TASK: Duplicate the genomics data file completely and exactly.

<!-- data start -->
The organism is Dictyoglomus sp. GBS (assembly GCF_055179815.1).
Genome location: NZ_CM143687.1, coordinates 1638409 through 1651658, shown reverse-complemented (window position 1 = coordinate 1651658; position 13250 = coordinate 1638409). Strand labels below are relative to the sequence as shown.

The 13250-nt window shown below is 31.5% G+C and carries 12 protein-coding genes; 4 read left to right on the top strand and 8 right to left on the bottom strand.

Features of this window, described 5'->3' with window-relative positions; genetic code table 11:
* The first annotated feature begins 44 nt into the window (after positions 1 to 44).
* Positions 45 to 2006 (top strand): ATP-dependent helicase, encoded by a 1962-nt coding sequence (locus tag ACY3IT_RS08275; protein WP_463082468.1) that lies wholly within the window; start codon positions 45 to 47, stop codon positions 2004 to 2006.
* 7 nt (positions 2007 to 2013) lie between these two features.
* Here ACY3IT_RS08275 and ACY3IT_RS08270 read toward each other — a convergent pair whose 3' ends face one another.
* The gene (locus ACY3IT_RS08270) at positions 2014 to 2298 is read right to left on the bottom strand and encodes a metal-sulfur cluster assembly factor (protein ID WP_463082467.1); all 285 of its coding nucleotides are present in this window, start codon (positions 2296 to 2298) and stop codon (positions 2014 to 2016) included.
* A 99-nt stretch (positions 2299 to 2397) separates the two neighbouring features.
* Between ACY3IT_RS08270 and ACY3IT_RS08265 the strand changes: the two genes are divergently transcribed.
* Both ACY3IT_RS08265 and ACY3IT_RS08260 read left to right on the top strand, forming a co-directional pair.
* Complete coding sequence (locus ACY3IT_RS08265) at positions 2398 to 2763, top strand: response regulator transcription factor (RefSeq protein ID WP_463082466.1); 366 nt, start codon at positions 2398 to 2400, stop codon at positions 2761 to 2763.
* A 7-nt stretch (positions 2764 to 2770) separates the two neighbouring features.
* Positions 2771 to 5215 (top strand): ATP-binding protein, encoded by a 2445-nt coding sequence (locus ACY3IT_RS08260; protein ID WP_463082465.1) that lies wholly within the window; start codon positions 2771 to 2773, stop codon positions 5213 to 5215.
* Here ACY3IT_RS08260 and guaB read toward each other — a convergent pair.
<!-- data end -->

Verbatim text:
The organism is Dictyoglomus sp. GBS (assembly GCF_055179815.1).
Genome location: NZ_CM143687.1, coordinates 1638409 through 1651658, shown reverse-complemented (window position 1 = coordinate 1651658; position 13250 = coordinate 1638409). Strand labels below are relative to the sequence as shown.

The 13250-nt window shown below is 31.5% G+C and carries 12 protein-coding genes; 4 read left to right on the top strand and 8 right to left on the bottom strand.

Features of this window, described 5'->3' with window-relative positions; genetic code table 11:
* The first annotated feature begins 44 nt into the window (after positions 1 to 44).
* Positions 45 to 2006 (top strand): ATP-dependent helicase, encoded by a 1962-nt coding sequence (locus tag ACY3IT_RS08275; protein WP_463082468.1) that lies wholly within the window; start codon positions 45 to 47, stop codon positions 2004 to 2006.
* 7 nt (positions 2007 to 2013) lie between these two features.
* Here ACY3IT_RS08275 and ACY3IT_RS08270 read toward each other — a convergent pair whose 3' ends face one another.
* The gene (locus ACY3IT_RS08270) at positions 2014 to 2298 is read right to left on the bottom strand and encodes a metal-sulfur cluster assembly factor (protein ID WP_463082467.1); all 285 of its coding nucleotides are present in this window, start codon (positions 2296 to 2298) and stop codon (positions 2014 to 2016) included.
* A 99-nt stretch (positions 2299 to 2397) separates the two neighbouring features.
* Between ACY3IT_RS08270 and ACY3IT_RS08265 the strand changes: the two genes are divergently transcribed.
* Both ACY3IT_RS08265 and ACY3IT_RS08260 read left to right on the top strand, forming a co-directional pair.
* Complete coding sequence (locus ACY3IT_RS08265) at positions 2398 to 2763, top strand: response regulator transcription factor (RefSeq protein ID WP_463082466.1); 366 nt, start codon at positions 2398 to 2400, stop codon at positions 2761 to 2763.
* A 7-nt stretch (positions 2764 to 2770) separates the two neighbouring features.
* Positions 2771 to 5215 (top strand): ATP-binding protein, encoded by a 2445-nt coding sequence (locus ACY3IT_RS08260; protein ID WP_463082465.1) that lies wholly within the window; start codon positions 2771 to 2773, stop codon positions 5213 to 5215.
* Here ACY3IT_RS08260 and guaB read toward each other — a convergent pair.